The cost of IT data storage space is becoming a major problem for large government departments, chewing up ever increasing amounts of space and needing more power, cooling and scarce IT talent. Apart from the cost, growing political pressure on environmental issues means the rising power consumption and cooling load have become key issues.
Compliance regulations have mandated retention of more data, including email and SMS.
Industry sources estimate that data volumes for large organisations, including financial houses and telecommunications groups as well as public sector agencies, are doubling every two years.
On top of this, large public sector data banks are a prime target for cyber criminals. This means agency heads must not only find more cost-effective storage techniques, but need to tighten their security at the same time.
Data storage and IT security specialist Symantec launched a range of revised and updated software suites, with the sobriquet Storage United, at its Vision conference in Sydney. The software is designed to allow a plethora of different application systems and operating software to work together, reducing the problem of separate islands of IT applications.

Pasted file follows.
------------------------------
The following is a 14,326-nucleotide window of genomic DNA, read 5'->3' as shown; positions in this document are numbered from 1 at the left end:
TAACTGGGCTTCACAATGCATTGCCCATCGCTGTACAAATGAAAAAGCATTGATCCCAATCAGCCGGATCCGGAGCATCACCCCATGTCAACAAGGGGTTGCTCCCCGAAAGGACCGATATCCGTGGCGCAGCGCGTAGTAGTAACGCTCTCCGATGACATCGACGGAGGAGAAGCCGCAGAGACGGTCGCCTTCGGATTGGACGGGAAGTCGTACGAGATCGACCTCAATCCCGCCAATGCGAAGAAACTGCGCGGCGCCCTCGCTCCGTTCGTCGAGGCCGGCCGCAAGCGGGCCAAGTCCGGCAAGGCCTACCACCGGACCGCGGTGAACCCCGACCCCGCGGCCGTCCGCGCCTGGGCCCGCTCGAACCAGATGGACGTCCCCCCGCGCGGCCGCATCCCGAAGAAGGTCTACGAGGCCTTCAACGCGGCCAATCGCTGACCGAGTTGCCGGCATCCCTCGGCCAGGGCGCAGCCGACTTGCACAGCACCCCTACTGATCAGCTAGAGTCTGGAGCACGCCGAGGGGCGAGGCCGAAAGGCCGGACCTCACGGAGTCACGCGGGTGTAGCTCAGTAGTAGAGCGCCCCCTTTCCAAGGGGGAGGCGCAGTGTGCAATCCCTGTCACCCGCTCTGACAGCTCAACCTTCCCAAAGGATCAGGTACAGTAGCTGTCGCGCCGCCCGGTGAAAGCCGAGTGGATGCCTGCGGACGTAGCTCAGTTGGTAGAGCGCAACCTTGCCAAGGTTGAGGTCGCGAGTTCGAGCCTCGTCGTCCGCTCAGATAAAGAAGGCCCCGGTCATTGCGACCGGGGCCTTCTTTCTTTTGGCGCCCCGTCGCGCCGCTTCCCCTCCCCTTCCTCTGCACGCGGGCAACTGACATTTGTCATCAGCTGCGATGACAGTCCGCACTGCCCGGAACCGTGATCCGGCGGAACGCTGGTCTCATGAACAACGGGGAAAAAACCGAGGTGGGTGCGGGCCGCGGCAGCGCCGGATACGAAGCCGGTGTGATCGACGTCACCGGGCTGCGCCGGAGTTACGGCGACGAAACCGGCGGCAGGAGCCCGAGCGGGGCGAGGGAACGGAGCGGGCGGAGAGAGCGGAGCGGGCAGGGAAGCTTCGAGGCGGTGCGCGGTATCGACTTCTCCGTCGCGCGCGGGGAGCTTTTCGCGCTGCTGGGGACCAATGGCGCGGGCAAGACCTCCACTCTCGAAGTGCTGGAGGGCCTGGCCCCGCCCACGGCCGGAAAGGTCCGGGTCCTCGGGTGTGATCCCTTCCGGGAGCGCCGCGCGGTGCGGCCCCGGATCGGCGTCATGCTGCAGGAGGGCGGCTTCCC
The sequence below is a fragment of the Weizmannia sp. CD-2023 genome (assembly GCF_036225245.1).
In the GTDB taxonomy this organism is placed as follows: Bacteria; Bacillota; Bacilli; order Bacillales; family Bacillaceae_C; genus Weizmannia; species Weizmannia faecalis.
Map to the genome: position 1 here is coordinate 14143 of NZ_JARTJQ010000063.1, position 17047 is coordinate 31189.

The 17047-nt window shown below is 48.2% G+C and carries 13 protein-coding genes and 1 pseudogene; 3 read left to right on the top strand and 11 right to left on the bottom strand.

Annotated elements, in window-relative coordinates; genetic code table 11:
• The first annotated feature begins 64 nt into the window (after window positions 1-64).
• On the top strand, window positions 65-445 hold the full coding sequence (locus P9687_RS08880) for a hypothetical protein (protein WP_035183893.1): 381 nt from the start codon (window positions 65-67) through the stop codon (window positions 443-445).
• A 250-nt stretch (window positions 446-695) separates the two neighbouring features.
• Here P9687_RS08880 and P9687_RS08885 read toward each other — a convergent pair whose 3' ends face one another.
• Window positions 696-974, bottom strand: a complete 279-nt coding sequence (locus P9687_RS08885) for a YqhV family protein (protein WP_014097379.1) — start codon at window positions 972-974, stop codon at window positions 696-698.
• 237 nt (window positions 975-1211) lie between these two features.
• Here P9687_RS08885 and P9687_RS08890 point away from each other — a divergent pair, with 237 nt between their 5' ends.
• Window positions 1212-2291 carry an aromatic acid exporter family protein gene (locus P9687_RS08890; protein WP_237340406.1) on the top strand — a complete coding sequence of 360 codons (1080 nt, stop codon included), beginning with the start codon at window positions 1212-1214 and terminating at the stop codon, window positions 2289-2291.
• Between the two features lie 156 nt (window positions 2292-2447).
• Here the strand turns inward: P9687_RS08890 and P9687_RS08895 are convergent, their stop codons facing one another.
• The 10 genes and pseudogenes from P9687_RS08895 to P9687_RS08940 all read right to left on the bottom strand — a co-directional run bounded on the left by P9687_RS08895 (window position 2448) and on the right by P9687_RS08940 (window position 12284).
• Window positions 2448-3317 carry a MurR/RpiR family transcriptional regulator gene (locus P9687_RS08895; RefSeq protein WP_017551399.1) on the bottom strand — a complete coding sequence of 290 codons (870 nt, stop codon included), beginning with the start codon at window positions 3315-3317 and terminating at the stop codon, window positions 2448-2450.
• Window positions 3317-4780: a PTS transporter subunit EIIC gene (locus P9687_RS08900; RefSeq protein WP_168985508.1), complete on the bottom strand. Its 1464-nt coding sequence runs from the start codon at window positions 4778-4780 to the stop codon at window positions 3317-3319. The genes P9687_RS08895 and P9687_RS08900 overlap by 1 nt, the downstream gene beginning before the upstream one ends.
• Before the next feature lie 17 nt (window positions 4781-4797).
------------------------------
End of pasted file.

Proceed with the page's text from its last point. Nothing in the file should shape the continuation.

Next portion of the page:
"Storage utilisation is only 33 per cent on disk arrays," said Kris Hagerman, president of Symantec's Data Center Management Group. "It's pretty unequivocally a bad thing. Server utilisation is even worse than disks, at just 10 to 15 per cent."
Once the situation had been analysed, storage use improved and different operating platforms brought under common software management, data storage could then be treated as a costed service, to be provided to various sections of an organisation.
"We've introduced a return on investment program," said Mr Hagerman. "We can save a lot of money."
For organisations that spend millions a year on data storage, a 10 to 15 per cent saving in storage costs through better space usage can mean a big overall saving.
Australian Financial Review
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